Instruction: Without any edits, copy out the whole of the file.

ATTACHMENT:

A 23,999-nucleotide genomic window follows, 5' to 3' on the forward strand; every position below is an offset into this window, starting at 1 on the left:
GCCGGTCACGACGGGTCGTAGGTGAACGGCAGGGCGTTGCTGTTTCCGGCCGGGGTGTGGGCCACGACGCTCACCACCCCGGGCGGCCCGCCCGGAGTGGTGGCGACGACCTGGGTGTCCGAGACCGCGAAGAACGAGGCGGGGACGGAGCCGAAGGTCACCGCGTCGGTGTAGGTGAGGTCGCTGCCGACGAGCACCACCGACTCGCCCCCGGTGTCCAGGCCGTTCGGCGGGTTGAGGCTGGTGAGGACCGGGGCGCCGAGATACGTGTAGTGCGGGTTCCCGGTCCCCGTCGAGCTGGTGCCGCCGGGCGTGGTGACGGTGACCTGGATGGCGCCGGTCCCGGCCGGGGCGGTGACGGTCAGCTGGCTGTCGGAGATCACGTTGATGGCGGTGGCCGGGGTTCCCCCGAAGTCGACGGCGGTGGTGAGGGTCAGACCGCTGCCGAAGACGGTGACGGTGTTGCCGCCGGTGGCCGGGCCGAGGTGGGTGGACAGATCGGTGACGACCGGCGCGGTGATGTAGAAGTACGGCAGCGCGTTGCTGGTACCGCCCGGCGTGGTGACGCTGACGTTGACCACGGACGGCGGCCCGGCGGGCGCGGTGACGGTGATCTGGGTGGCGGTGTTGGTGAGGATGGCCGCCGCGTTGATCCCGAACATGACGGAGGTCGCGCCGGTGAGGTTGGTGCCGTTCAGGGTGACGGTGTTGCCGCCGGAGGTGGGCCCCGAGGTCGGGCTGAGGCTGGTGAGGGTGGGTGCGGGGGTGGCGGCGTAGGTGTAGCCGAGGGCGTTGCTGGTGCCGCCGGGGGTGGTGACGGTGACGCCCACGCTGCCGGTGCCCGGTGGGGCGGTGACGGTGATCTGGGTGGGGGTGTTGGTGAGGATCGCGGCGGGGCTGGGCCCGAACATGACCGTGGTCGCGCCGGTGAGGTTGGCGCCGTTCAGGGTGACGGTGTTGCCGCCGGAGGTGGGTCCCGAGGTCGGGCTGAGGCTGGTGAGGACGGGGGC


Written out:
A 23,999-nucleotide genomic window follows, 5' to 3' on the forward strand; every position below is an offset into this window, starting at 1 on the left:
GCCGGTCACGACGGGTCGTAGGTGAACGGCAGGGCGTTGCTGTTTCCGGCCGGGGTGTGGGCCACGACGCTCACCACCCCGGGCGGCCCGCCCGGAGTGGTGGCGACGACCTGGGTGTCCGAGACCGCGAAGAACGAGGCGGGGACGGAGCCGAAGGTCACCGCGTCGGTGTAGGTGAGGTCGCTGCCGACGAGCACCACCGACTCGCCCCCGGTGTCCAGGCCGTTCGGCGGGTTGAGGCTGGTGAGGACCGGGGCGCCGAGATACGTGTAGTGCGGGTTCCCGGTCCCCGTCGAGCTGGTGCCGCCGGGCGTGGTGACGGTGACCTGGATGGCGCCGGTCCCGGCCGGGGCGGTGACGGTCAGCTGGCTGTCGGAGATCACGTTGATGGCGGTGGCCGGGGTTCCCCCGAAGTCGACGGCGGTGGTGAGGGTCAGACCGCTGCCGAAGACGGTGACGGTGTTGCCGCCGGTGGCCGGGCCGAGGTGGGTGGACAGATCGGTGACGACCGGCGCGGTGATGTAGAAGTACGGCAGCGCGTTGCTGGTACCGCCCGGCGTGGTGACGCTGACGTTGACCACGGACGGCGGCCCGGCGGGCGCGGTGACGGTGATCTGGGTGGCGGTGTTGGTGAGGATGGCCGCCGCGTTGATCCCGAACATGACGGAGGTCGCGCCGGTGAGGTTGGTGCCGTTCAGGGTGACGGTGTTGCCGCCGGAGGTGGGCCCCGAGGTCGGGCTGAGGCTGGTGAGGGTGGGTGCGGGGGTGGCGGCGTAGGTGTAGCCGAGGGCGTTGCTGGTGCCGCCGGGGGTGGTGACGGTGACGCCCACGCTGCCGGTGCCCGGTGGGGCGGTGACGGTGATCTGGGTGGGGGTGTTGGTGAGGATCGCGGCGGGGCTGGGCCCGAACATGACCGTGGTCGCGCCGGTGAGGTTGGCGCCGTTCAGGGTGACGGTGTTGCCGCCGGAGGTGGGTCCCGAGGTCGGGCTGAGGCTGGTGAGGACGGGGGC